Welcome to the latest installment of the Wednesday Wake-Up Call, a weekly roundup of the most pressing conservation issues important to anglers. Working with our friends at Trout Unlimited, Backcountry Hunters & Anglers, the Theodore Roosevelt Conservation Partnership, The Everglades Foundation, Captains for Clean Water, Bullsugar.org, and Conservation Hawks (among others), we’ll make sure you’ve got the information you need to understand the issues and form solid opinions.
If you know of an important issue–whether it’s national or local–that anglers should be paying attention to, comment below, and we’ll check it out!
1. Pebble Mine Updates
● Comment Period on Pebble draft EIS comes to a close
The final push for comments on the draft Environmental Impact Statement for Pebble Mine is over, as the comment period ended at midnight on July 1. Thanks to everyone who made their voices heard. According to the folks at Save bristol Bay, hundreds of thousands of comments were submitted, adding to the more than 2 million anti-Pebble comments submitted over the past decade.
● Thousands of Scientists Make Their Voices Heard on the draft EIS
Comments to the Army Corps of Engineers from thousands of fisheries scientists, resource managers, biologists and former mine employees make clear that Pebble Mine’s Environmental Impact Statement is anything but the rigorou?scientific assessment that Sen. Lisa Murkowski and others have said the project demands.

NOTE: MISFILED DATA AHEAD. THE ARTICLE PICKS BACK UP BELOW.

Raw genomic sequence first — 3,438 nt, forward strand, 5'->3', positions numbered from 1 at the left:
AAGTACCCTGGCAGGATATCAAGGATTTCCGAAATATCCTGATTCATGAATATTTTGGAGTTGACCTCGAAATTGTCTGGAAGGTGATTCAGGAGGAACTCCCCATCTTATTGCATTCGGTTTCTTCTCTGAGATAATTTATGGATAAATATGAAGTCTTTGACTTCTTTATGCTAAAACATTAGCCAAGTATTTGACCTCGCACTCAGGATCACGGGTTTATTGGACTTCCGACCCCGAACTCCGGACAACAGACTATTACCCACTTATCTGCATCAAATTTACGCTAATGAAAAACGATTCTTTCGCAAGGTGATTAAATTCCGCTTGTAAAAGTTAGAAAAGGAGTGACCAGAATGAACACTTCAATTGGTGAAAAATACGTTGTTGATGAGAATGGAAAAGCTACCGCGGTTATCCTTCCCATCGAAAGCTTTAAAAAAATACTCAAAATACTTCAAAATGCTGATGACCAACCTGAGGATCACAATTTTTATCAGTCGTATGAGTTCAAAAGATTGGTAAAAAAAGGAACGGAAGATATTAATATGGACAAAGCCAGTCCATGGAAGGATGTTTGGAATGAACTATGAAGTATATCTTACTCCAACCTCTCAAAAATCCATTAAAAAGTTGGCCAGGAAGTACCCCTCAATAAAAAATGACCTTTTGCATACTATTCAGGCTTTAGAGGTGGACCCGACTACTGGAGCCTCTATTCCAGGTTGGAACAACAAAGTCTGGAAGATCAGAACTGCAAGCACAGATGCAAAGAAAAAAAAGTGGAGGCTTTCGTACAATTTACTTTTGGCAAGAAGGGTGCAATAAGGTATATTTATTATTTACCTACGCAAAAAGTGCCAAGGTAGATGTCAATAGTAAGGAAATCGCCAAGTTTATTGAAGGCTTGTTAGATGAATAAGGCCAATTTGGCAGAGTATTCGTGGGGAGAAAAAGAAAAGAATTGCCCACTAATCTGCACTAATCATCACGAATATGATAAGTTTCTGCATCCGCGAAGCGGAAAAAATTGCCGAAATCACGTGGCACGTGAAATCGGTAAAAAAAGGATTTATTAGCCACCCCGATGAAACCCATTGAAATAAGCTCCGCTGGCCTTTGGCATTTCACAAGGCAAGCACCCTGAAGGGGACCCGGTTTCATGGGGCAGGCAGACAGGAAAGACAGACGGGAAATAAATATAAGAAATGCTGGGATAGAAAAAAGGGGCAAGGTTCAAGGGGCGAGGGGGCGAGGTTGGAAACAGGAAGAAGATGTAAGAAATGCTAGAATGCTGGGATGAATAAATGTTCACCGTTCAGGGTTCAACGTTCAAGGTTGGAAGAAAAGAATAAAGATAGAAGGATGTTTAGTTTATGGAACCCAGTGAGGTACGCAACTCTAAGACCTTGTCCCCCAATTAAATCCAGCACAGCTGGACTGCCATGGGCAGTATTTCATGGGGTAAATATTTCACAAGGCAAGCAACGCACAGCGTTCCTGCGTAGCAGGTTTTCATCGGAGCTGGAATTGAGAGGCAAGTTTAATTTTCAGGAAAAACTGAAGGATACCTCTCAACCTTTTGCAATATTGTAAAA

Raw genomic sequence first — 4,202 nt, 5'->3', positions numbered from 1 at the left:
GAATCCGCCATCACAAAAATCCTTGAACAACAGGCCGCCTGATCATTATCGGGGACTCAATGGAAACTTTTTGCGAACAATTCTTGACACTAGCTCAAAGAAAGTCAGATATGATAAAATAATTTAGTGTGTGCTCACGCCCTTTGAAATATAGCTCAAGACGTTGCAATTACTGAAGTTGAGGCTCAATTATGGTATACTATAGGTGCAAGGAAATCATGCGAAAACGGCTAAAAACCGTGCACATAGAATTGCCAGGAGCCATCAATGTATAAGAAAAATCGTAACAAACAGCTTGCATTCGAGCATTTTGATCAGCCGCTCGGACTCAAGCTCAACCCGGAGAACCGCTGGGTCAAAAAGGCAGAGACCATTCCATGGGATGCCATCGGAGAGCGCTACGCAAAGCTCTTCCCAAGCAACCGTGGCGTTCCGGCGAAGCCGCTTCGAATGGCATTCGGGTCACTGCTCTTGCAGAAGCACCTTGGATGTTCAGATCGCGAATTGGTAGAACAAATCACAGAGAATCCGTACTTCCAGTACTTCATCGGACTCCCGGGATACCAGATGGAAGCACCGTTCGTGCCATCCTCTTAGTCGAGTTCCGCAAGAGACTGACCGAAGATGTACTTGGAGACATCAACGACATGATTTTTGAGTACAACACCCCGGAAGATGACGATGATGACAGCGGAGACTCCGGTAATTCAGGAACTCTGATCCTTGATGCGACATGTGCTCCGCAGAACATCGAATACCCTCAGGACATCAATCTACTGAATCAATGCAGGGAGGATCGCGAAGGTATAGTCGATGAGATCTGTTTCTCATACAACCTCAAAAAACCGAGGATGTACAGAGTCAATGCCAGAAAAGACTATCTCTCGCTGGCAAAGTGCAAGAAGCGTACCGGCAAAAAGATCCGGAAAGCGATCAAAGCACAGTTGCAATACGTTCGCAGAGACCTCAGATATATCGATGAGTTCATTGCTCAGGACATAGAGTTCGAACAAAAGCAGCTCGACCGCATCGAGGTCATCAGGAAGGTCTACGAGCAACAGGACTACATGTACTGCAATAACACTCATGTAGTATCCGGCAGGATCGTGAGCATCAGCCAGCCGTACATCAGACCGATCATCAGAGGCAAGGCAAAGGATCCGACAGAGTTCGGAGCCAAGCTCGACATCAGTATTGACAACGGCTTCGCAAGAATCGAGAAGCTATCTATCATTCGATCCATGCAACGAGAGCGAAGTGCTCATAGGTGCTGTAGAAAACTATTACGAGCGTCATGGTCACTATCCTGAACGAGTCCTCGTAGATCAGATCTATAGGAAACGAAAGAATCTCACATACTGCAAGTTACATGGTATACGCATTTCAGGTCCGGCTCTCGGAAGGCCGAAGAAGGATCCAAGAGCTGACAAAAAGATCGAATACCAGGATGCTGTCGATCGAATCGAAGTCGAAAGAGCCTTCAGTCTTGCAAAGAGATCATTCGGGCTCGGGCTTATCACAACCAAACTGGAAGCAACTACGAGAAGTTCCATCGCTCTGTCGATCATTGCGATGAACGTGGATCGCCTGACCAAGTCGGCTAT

The comment period for the mine’s EIS ended at 11:59 p.m. July 1?
“When we started to look at the EIS in detail, we at first thought that we had failed to receive the whole thing, it was so deficient,” said SalmonState Executive Director Tim Bristol. “Unfortunately those deficiencies were not mistakes, but a calculated effort to gloss over or outright ignore major issues.
● The EPA Criticizes the Pebble draft EIS in a 100-page Comment
The EPA’s 100-page comment criticizes the Draft Environmental Impact Statement on the Pebble mine proposal. The EPA says the draft report lacks critical information and likely underestimates the risk the project poses to water quality and aquatic resources.
2. Tell Congress to Save the Everglades
The folks at The Everglades Foundation continue to urge Americans who care about Everglades restoration to send a message to their legislators, urging them to fund the Army Corps of Engineers’ Everglades restoration at the $200 million level that is needed to meet the federal obligation to complete these critical projects. This amount has already been earmarked to help the River of Grass, but Congress must release the funds.
● What You Need to Know about Everglades Restoration Right Now
On the Captains for Clean Water website, there’s a great rundown of where things stand and what needs to happen for Everglades restoration to move forward. The article ends with an excellent exhortation: “Stay informed. Stay engaged on the issues. Show your support for the progress made. And don’t lose hope. Together, we will fix Florida and save our Everglades.”
● Five Things to Know about Blue-Green Algae
So far, South Florida has not seen the widespread algae blooms that have plagued coastal waters in recent years, but that doesn’t mean that the state is out of danger. A great article on tampabay.com offers a primer on the causes, effects, and possible solutions.
3. Restoring Rock Creek’s Westslope Cutthroat Trout
Writing on the Trout Unlimited blog, the organization’s president and CEO, Chris Wood, describes efforts to restore a little-known population of westslope cutthroats in Montana’s famed Rock Creek. Working with farmers to improve irrigation technology is a big part of the project, and it’s great to see conservation organizations and landowners working together.